Why Apple Will Switch to the ARM Processor Architecture This Year
This analysis is provided by Brian Andrews, a writer for HirePulse, a great site for service providers, consultants and mining contractors
In 2005 Apple made the bold decision to abandon the PowerPC architecture and switch to Intel CPU technology. Namely the 8086 CISC based architecture that exists in nearly every PC today.
There is, however, a solid case for Apple to switch back to a simpler CPU architecture that did not exist before.
Microsoft Window 8 Supports ARM Processors
While it may not seem to be a good reason to think switching to a hardware system with more competing operating systems is a good thing, it is actually very important as a value add for their hardware. Despite PowerPC probably being a superior architecture to Intel’s CISC designs, Apple made the switch back in 2005 and one of the reasons would have been because it afforded their customers more choice with how to use their computer. This improves the perceived value of the system.
It is often stated by the hard core geek crowd that locking down a PC to a single operating system makes it useless as a general computing tool. Therefore, the fact Windows 8 is going to run on an ARM architecture, means that Apple’s OS will likely follow Windows 8 to that space.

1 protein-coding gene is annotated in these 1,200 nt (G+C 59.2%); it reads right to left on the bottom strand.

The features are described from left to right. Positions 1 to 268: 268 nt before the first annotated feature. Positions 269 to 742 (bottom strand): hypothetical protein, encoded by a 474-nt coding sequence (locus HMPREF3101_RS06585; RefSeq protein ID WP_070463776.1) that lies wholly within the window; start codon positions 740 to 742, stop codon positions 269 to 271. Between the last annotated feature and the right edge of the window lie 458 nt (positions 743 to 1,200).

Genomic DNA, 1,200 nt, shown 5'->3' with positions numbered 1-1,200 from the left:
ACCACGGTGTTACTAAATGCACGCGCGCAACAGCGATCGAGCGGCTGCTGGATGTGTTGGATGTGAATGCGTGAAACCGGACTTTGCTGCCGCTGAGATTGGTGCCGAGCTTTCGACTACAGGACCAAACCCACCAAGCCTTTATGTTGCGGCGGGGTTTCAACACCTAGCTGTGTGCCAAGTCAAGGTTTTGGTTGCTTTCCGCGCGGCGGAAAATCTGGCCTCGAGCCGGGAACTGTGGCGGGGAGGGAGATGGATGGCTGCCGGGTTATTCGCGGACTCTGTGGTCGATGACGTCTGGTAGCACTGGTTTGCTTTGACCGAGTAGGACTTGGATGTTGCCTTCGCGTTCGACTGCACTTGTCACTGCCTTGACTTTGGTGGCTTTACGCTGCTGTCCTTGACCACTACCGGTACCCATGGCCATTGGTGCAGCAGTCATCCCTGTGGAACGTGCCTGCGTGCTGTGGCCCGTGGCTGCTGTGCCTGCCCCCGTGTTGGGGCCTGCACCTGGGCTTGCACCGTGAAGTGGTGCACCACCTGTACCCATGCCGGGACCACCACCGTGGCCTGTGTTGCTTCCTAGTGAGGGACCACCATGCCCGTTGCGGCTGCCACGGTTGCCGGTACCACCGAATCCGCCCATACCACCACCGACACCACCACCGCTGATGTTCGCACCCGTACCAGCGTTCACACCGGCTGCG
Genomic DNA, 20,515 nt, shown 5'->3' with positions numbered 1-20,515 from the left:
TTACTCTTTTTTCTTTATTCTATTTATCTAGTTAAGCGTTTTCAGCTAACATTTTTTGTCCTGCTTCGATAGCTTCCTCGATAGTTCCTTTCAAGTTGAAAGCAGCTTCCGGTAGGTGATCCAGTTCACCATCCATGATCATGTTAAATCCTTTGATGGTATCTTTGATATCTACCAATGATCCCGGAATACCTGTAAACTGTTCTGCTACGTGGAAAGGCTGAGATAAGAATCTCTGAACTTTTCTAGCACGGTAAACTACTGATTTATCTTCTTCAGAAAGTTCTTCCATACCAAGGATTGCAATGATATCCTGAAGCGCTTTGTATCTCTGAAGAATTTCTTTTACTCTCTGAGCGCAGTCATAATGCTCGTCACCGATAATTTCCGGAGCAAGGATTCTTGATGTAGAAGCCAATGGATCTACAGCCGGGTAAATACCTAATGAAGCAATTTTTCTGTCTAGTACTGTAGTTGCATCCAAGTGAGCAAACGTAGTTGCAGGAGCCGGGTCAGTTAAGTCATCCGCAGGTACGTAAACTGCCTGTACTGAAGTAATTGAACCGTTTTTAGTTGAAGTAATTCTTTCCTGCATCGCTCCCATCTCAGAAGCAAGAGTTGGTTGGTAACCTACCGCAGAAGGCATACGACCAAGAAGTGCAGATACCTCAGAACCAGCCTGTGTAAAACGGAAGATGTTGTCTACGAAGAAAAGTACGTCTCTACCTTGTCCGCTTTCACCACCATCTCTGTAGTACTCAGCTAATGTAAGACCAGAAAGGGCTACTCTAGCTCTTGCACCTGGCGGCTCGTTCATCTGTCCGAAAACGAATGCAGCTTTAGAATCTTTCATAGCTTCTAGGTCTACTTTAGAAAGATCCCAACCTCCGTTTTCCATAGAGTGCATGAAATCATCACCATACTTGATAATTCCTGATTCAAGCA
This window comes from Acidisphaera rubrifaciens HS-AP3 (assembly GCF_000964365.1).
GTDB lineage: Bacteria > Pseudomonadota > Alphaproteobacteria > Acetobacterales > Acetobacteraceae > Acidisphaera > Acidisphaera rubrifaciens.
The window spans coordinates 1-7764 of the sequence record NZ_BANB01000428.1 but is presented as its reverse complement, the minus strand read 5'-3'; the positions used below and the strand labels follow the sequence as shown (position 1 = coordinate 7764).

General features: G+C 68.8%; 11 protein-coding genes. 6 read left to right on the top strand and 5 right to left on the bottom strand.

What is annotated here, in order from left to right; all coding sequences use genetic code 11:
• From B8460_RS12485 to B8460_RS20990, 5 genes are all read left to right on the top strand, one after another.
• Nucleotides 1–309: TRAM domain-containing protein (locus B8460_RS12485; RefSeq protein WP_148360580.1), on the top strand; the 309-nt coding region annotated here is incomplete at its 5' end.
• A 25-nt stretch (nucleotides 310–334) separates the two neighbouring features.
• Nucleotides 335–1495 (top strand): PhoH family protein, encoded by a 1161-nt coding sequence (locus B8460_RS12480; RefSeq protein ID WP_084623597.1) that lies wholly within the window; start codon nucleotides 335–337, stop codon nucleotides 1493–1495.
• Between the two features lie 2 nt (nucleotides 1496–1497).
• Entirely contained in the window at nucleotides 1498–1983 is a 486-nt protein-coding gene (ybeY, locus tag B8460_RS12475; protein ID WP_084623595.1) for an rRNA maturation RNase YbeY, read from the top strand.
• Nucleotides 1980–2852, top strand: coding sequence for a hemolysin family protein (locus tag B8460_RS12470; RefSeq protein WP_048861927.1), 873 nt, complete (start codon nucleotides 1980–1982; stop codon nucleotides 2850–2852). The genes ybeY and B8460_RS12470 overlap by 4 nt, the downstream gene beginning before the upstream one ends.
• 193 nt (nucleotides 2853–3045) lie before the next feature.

Massive Power Benefits of ARM
ARM chips generally use significantly less power than Intel based chips. This is already massive in the tablet PC market. The next obvious step is notebook computers. Clearly, Apple would be very interested in providing longer battery life for its MacBook Air and even the MacBook Pro. This is probably the biggest benefit that ARM has to offer, and while battery technology does not considerably improve, the power hungry CPUs of today constantly demand more. Intel has made steps to reduce the power use of their CPUs, but by design, ARM will generally win out.
Apple Already has the Know-How on Board for ARM
In April 2010, Apple acquired a chip making company by the name of Intrinsity. Intrinsity were behind the ARM chip designed for the iPad, the A4. Intrinisity have specialist knowledge of how to provide performance enhancements to ARM chips and will no doubt play a part in Apple’s hardware roadmap, including the possible inclusion of notebooks and PCs.
There is probably a ARM based MacBook being tossed around between Apple staff behind closed doors already. It’s an almost certain bet that Apple will release it later in 2012. There are well founded rumours to believe this is true.
The Wait Ensues
Like many, this writer is excited at this year’s likely MacBook being released by Apple. If they get it right, we might finally see a laptop that we can truly use all day unplugged from the power.
I’m sure many other Apple enthusiasts are highly excited about this upcoming technology shift.